EXCLUSIVE: Top Gear is changing lanes. After being revitalized by a band of new presenters, the motoring show is poised to move from BBC Two to BBC One for the first time in its 18-year modern history.
Deadline can reveal that high-level talks about the switch took place in January and BBC director of content Charlotte Moore decided to elevate Top Gear after being impressed with its performance among young and underserved audiences. The move is yet to be finalized, but it is expected that Season 29 will air on BBC One later this year, with no changes to the show’s editorial direction. The BBC declined to comment.
It’s a sign of the swagger that has returned to the franchise since the arrival of hosts Andrew Flintoff, Chris Harris and Paddy McGuinness last year. The BBC is excited about the chemistry the presenters have developed in a short space of time and there has been enormous relief that the changes have been greeted with warm reviews and a big ratings boost.
Flintoff, Harris and McGuinness’ first season averaged 3.8M viewers last year, some 1.5M ahead of the previous Matt LeBlanc-fronted season. And the show returned in January with 4.2M viewers, which was up on 2018’s premiere. Crucially, the BBC has noted that Top Gear is performing better with young viewers, something it will hope to capitalize on by moving it to BBC One, where it will be exposed to a bigger audience.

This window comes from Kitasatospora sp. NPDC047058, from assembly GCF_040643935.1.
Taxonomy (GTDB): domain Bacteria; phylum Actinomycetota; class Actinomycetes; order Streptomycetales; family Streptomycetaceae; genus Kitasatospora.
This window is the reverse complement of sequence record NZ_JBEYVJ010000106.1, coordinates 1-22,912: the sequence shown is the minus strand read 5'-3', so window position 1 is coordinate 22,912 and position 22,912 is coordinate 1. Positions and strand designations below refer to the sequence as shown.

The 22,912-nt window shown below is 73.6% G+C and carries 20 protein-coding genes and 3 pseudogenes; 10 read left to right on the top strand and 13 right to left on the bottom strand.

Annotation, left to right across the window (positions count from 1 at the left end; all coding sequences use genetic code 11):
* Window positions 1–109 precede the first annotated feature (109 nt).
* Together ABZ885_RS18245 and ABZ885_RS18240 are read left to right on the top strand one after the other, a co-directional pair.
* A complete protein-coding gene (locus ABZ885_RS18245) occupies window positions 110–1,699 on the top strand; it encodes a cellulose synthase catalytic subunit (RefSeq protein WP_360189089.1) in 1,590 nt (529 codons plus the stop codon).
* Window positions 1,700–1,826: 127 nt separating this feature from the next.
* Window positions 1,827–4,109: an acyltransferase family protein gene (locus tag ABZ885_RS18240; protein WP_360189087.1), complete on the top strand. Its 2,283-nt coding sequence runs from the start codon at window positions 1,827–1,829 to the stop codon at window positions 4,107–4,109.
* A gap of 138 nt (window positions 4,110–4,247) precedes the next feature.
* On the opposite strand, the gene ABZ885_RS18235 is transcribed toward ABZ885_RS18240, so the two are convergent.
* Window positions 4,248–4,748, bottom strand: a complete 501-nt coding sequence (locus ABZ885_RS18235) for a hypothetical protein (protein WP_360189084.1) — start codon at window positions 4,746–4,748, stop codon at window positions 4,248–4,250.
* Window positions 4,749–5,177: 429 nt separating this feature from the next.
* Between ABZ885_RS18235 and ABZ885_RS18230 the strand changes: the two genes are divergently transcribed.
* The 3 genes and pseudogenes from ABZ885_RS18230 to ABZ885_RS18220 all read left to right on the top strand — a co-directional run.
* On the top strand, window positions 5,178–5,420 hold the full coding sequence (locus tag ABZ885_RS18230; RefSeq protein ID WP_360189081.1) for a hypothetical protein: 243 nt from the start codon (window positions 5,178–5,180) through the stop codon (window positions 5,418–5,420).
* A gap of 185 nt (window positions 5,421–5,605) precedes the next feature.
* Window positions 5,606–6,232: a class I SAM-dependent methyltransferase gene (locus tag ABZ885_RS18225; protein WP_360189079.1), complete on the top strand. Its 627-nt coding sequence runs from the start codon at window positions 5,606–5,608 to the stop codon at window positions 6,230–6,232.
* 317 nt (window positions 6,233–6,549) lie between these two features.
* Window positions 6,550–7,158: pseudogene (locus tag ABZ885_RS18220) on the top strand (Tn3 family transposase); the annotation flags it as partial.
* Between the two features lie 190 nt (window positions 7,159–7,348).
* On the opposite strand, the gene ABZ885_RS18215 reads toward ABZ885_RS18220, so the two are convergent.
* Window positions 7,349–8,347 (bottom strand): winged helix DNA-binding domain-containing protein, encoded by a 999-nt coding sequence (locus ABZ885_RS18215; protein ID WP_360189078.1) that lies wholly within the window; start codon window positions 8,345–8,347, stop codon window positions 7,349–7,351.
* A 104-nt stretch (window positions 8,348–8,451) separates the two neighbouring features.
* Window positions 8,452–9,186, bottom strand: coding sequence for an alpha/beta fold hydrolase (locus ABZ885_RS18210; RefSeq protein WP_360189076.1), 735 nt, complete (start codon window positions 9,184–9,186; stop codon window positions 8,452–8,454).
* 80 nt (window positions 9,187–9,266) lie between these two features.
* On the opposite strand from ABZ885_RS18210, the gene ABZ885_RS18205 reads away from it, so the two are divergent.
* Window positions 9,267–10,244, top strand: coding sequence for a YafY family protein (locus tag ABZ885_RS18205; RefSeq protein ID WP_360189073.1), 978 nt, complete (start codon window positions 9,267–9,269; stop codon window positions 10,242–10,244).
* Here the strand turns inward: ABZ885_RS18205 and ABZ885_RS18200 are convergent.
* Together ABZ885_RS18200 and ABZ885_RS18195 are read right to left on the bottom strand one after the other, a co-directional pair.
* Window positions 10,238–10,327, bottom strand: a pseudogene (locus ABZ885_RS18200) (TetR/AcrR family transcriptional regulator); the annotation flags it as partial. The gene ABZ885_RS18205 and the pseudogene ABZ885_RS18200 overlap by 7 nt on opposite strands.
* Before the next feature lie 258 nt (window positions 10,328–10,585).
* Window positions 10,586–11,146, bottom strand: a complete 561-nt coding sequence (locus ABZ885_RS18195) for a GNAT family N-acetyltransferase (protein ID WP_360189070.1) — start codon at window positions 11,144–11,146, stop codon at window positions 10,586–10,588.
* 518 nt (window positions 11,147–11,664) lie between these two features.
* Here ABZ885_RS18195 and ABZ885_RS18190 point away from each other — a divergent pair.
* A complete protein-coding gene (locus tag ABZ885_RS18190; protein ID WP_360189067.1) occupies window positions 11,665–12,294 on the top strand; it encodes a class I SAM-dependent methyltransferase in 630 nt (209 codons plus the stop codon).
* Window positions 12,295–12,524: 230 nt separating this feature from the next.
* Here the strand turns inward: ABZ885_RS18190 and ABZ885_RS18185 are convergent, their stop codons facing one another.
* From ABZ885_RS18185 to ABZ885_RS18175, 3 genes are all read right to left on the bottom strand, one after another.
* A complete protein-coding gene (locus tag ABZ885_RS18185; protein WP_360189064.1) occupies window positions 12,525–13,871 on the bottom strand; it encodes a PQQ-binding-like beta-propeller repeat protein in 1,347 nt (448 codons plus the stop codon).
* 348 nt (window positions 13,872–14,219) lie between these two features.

The BBC One switch is also a sign that the Jeremy Clarkson years are well in Top Gear‘s rear-view mirror. Clarkson and former executive producer Andy Wilman were always reticent about the show moving to BBC One because they enjoyed being the main event on BBC Two, which has been the program’s home since it launched in its modern format in 2002. “We never went to BBC One, we always wanted to be a big dog on BBC Two,” Wilman told Deadline last year.
Top Gear joins an illustrious list of shows to have made the jump from BBC Two to BBC One. Cult drama Peaky Blinders moved last year and The Great British Bake Off switched in 2014, rising to become the biggest show on British television before it was poached by Channel 4 in 2017.
Top Gear also remains one of the BBC’s most lucrative brands. It will be front and center at the BBC Studios Showcase next week, at which the studio will entertain international buyers, while the National Audit Office remarked in January that the show was important to BBC Studios’ production revenue of £434M ($573) in 2018/19.
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